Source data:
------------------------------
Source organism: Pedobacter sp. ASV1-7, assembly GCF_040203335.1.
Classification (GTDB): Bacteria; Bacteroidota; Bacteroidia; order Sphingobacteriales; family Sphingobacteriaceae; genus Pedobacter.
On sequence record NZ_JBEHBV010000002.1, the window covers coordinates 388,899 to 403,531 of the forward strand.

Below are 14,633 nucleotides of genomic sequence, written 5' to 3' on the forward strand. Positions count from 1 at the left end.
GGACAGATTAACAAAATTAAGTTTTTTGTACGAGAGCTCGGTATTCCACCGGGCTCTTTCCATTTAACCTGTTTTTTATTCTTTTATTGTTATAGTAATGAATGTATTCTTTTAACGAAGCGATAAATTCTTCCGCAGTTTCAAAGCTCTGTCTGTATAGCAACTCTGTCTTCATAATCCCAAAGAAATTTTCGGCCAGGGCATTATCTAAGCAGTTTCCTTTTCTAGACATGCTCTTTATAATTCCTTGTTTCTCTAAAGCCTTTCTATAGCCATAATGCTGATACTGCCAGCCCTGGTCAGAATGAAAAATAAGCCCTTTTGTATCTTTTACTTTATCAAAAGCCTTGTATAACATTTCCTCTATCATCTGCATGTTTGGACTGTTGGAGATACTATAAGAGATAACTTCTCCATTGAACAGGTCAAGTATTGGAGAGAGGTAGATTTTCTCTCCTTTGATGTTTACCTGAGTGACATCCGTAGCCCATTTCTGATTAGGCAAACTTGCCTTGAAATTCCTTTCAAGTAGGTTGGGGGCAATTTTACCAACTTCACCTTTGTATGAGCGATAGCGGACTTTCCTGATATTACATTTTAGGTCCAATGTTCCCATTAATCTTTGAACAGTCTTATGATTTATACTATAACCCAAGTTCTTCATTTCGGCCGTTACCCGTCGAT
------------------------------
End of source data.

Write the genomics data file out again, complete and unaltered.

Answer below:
Source organism: Pedobacter sp. ASV1-7, assembly GCF_040203335.1.
Classification (GTDB): Bacteria; Bacteroidota; Bacteroidia; order Sphingobacteriales; family Sphingobacteriaceae; genus Pedobacter.
On sequence record NZ_JBEHBV010000002.1, the window covers coordinates 388,899 to 403,531 of the forward strand.

Below are 14,633 nucleotides of genomic sequence, written 5' to 3' on the forward strand. Positions count from 1 at the left end.
GGACAGATTAACAAAATTAAGTTTTTTGTACGAGAGCTCGGTATTCCACCGGGCTCTTTCCATTTAACCTGTTTTTTATTCTTTTATTGTTATAGTAATGAATGTATTCTTTTAACGAAGCGATAAATTCTTCCGCAGTTTCAAAGCTCTGTCTGTATAGCAACTCTGTCTTCATAATCCCAAAGAAATTTTCGGCCAGGGCATTATCTAAGCAGTTTCCTTTTCTAGACATGCTCTTTATAATTCCTTGTTTCTCTAAAGCCTTTCTATAGCCATAATGCTGATACTGCCAGCCCTGGTCAGAATGAAAAATAAGCCCTTTTGTATCTTTTACTTTATCAAAAGCCTTGTATAACATTTCCTCTATCATCTGCATGTTTGGACTGTTGGAGATACTATAAGAGATAACTTCTCCATTGAACAGGTCAAGTATTGGAGAGAGGTAGATTTTCTCTCCTTTGATGTTTACCTGAGTGACATCCGTAGCCCATTTCTGATTAGGCAAACTTGCCTTGAAATTCCTTTCAAGTAGGTTGGGGGCAATTTTACCAACTTCACCTTTGTATGAGCGATAGCGGACTTTCCTGATATTACATTTTAGGTCCAATGTTCCCATTAATCTTTGAACAGTCTTATGATTTATACTATAACCCAAGTTCTTCATTTCGGCCGTTACCCGTCGAT